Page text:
Arizona AG 7, Freedom from Religion Foundation 0

 

Packer-PopeThe head of an Arizona agency visited France a few months ago, and offered to take employees’ “special intentions” on his visit to the Catholic holy site of Lourdes. Department of Economic Security Director Tim Jeffries’ email noted that he is a member of the Order of Malta, which is focused on “global works for the poor and the sick” and asked employees to reply with their intentions if they were comfortable doing so.

The Freedom from Religion Foundation (headquarted in Madison, WI, because of course they are) was deeply offended by the director’s kind offer and declared it a violation of the First Amendment (PDF).

It is unconstitutional to use DES staff and resources to promote your personal religious views. We request that you immediately cease promoting religion through DES email and do not involve DES employees in any future religious trips you take.

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Hurrah for the Christian Science Monitor. Yes, old-fashioned journalism still exists, hidden away in back corners of the mass media world. My favorite media critics at GetReligion brought my attention to a series on current issues in religious liberty. This is a series of articles that covers a lot of territory. Along the way they […]

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Religious Liberty Under Siege in Mississippi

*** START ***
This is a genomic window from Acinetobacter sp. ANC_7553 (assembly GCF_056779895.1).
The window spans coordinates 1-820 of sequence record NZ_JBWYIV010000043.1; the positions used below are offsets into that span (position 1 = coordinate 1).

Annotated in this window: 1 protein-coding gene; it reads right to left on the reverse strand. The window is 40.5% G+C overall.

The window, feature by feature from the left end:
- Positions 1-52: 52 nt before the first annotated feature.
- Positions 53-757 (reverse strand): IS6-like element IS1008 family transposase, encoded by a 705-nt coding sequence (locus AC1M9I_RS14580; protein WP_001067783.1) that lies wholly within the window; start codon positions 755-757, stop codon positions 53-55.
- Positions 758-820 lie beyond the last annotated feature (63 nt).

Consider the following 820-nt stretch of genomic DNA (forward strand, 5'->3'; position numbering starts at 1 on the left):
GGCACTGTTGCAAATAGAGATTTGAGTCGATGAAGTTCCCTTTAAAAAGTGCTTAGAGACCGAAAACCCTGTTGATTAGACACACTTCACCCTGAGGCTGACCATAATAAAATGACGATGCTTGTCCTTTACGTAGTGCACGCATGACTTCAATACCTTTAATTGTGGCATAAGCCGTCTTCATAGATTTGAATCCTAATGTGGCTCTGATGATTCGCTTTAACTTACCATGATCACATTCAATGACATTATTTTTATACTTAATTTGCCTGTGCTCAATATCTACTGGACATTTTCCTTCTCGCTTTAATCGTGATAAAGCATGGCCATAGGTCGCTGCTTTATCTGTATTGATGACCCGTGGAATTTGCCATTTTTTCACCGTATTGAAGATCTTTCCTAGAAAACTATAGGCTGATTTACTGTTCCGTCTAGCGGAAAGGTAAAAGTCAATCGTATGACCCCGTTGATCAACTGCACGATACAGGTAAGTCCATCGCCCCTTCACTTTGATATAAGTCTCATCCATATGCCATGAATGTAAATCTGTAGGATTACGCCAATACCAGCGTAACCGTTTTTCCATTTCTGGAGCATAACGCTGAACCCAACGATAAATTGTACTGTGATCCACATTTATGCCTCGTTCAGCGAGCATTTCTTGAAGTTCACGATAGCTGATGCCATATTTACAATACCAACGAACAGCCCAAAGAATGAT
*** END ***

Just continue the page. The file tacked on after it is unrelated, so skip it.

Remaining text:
Religious LibertyLast month, Judge Carlton W. Reeves of the Northern District of Mississippi handed down an extraordinarily misguided decision in Barber v. Bryant by issuing a preliminary injunction against House Bill 1523, Mississippi’s newly passed religious liberty law, just minutes before it was to go into effect. The court found that House Bill 1523 likely denied the plaintiffs—a diverse group of supporters of same-sex marriage—their rights under Fourteenth Amendment’s Equal Protection Clause, and, furthermore, established preferred religious beliefs, violating the First Amendment’s Establishment Clause. Phil Bryant, the governor of Mississippi, has filed papers in the Court of Appeals to dissolve that temporary injunction. State Attorney General Jim Hood has declined to join in that defense of the Mississippi law. As someone who gave some brief advice and encouragement to Mississippi’s appellate lawyers, I think that their motion should be granted, given the major points of principle that it raises.

To put matters in context, HB 1523 was the latest effort to provide explicit protection of religious liberty and moral conscience for those individuals who are opposed to same-sex marriage. At no point does the legislation limit the right of any person to participate in a same-sex marriage, which would be an obvious nonstarter given Obergefell v. Hodges, a highly dubious Supreme Court decision, which held that the Equal Protection Clause of the Fourteenth Amendment guaranteed that right to all persons. House Bill 1523 does not seek to dislodge or compromise that decision. Indeed, it would have been dead on arrival if it had attempted any such maneuver. But as is often the case, no one quite understands the scope of a particular constitutional right until its correlative duties are accurately specified.